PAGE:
Gait recognition


Twelve years ago, I started a science column with this sentence: “Are you fed up with having to carry 2,762 separate plastic cards in your wallet for buying gas, getting Air Miles, withdrawing money, renting videos and collecting frequent-ice-cream-eater points?  Then you’ll be glad to hear about biometrics…”

More than a decade later, I can’t help but notice that I still have 2,762 separate plastic cards (a rough approximation, admittedly). But work continues on biometrics, and a new study describes a promising new way to use biometrics to pinpoint identity: gait recognition.

Biometrics (as I wrote 12 years ago) “is the measurement of tiny differences among individuals for the purposes of identification.  Fingerprinting is probably the best known example.”

Fingerprinting has been around long enough that everyone knows that each person’s fingerprints are unique, which makes their use for identification purposes well-accepted. They also have an advantage in that they’re particularly easy to digitize, and hence to search by computer.

The downside to using fingerprints is that they are closely associated in people’s minds with criminal investigations, making their use in other arenas (such as requiring people who are cashing welfare cheques to place their finger in a scanner, something Connecticut began requiring in 1997) problematic.

There are other forms of biometric identification, of course. There’s the hand scanner, which takes two infrared pictures of a hand, one from above and one from the side, and compares dozens of measurements, including width, thickness and surface area, with a previously stored template. The military has used these for a long time.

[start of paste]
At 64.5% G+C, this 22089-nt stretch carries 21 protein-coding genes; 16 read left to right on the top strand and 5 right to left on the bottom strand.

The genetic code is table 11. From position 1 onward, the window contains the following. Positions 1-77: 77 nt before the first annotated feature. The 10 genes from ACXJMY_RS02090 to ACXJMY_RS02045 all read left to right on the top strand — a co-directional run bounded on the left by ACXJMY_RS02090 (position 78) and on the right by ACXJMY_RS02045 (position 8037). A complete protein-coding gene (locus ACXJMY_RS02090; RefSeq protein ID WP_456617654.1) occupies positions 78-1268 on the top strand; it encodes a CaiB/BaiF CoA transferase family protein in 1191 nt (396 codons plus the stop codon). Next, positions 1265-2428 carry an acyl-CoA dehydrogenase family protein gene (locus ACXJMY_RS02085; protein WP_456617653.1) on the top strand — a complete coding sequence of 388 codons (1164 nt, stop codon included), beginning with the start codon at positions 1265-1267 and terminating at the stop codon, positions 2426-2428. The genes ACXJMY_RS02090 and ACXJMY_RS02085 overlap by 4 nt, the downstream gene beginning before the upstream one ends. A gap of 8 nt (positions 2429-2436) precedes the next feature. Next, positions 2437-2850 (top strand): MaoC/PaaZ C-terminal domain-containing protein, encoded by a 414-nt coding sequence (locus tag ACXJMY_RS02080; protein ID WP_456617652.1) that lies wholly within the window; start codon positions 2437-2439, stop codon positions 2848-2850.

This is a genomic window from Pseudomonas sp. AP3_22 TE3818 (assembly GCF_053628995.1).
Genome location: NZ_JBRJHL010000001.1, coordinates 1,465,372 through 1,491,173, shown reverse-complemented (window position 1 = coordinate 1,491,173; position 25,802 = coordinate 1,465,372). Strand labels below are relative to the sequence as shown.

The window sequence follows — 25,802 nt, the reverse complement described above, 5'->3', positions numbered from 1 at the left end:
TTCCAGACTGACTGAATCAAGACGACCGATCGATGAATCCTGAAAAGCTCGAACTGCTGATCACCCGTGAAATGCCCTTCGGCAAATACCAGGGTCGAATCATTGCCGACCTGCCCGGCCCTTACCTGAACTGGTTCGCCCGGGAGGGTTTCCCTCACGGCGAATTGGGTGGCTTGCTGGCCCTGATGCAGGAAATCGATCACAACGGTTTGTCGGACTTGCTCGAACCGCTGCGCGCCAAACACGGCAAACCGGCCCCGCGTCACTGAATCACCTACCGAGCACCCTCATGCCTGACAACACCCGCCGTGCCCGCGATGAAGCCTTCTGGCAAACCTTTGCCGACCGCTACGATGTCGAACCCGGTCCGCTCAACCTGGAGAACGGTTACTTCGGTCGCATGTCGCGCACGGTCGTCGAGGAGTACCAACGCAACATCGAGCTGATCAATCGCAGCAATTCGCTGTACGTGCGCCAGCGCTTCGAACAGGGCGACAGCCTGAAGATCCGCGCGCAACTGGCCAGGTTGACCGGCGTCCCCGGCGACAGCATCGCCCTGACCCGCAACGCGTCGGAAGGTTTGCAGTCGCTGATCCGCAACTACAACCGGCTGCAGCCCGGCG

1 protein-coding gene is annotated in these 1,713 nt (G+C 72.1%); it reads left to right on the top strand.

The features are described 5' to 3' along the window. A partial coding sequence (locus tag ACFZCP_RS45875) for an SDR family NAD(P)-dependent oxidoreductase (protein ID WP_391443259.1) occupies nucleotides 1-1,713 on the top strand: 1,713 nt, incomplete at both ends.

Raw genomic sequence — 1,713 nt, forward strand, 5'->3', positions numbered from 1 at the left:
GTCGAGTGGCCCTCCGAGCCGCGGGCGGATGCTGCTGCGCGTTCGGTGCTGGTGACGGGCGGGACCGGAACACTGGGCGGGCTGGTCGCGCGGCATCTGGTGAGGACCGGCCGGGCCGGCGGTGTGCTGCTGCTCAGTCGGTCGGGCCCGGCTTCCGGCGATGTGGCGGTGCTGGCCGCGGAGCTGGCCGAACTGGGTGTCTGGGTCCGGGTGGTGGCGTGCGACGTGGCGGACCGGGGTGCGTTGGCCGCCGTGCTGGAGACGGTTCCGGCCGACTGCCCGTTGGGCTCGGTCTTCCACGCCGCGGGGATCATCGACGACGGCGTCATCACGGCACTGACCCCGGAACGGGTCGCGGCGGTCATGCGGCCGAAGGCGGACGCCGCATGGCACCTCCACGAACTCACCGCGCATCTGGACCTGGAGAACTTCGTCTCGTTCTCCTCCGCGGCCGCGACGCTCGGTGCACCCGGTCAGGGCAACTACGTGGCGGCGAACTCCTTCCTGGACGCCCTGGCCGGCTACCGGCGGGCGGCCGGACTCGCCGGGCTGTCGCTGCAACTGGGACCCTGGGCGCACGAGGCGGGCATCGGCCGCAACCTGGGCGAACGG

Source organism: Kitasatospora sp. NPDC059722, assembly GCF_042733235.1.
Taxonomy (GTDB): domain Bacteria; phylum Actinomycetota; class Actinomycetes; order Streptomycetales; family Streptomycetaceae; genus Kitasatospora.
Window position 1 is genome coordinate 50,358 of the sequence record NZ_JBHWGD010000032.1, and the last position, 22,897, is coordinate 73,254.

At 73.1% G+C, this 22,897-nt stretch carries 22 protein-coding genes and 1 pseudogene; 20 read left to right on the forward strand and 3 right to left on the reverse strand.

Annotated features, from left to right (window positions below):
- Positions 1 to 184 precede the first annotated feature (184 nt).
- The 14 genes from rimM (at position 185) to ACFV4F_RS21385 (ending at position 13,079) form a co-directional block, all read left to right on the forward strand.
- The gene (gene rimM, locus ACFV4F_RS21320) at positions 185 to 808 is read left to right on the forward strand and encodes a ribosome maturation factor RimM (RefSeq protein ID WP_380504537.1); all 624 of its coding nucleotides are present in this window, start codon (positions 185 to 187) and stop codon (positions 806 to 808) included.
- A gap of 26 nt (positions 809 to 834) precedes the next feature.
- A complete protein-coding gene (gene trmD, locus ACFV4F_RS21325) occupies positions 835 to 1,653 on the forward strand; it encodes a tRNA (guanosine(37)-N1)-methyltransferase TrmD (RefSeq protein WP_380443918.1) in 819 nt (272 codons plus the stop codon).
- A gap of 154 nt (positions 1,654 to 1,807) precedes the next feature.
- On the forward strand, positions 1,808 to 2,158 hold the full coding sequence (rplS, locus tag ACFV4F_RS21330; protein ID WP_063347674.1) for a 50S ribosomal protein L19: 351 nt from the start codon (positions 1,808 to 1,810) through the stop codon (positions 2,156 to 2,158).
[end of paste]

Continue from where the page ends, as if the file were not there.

Iris scanning is based on variations in shading in an individual’s iris, a pattern that is unique to each individual and also (very important) stable over time. Retinal scans shoot a beam of light into the eyeball and record the formation of veins.

Facial recognition involves photographing faces, then analyzing details of the features and their positioning. Voice recognition measures the wave patterns generated by the tone of a person’s voice.

Now comes gait recognition. According to a study just published in the Journal of the Royal Society Interface in the U.K., footsteps are as unique as fingerprints, and can identify people with a 99.8 percent accuracy.

The method is based on the use of pressure-sensing mats that can record how hard people’s feet press against the ground, their stride length, and other aspects of their gait. These mats are already used in orthotics to help diagnose and treat foot problems.

Gait recognition as a method of identification was tested in a study out of Arizona State University last year. Test subjects walked over a large-area, high-resolution pressure-sensing floor. From that information, a computer model of each individual’s way of walking could be constructed. In that study, the recognition rate (albeit it with only 11 subjects with different walking styles) was 92.3 percent, with a false alarm rate of 6.79 percent.

The small number of test subjects made it difficult to determine if the method could be used in the real world. In the new study, led by Todd Pataky of Shinshu University in Nagano, Japan, 104 people were asked to walk across a half-metre-long board studded with thousands of pressure sensors. Ten steps per person were recorded, with the sensors registering both how each foot applied pressure to the ground, and how the pressure distribution changed as the person walked.

That information was used to train a computer program to pick out the patterns in people’s walks. Out of 1,040 steps recorded, the program incorrectly identified only three.

Pataky told the British magazine New Scientist that, “Even if they have the same foot size, even if they have the same shape, [people] load their feet differently and they do it consistently.”

One application, as I noted earlier, could be in airport security. Each person boarding a plane would walk across a similar sensor (they’re available commercially for about $20,000 each) to ensure they were who they said they were (assuming, of course, that their particular stride was already in the computer database).

The downside: you have to walk across the sensor barefoot, where thousands have walked before. (Yuck.)

But, hey, we’re talking about the airport. In the age of full-body scanners, what’s another humiliation more or less?

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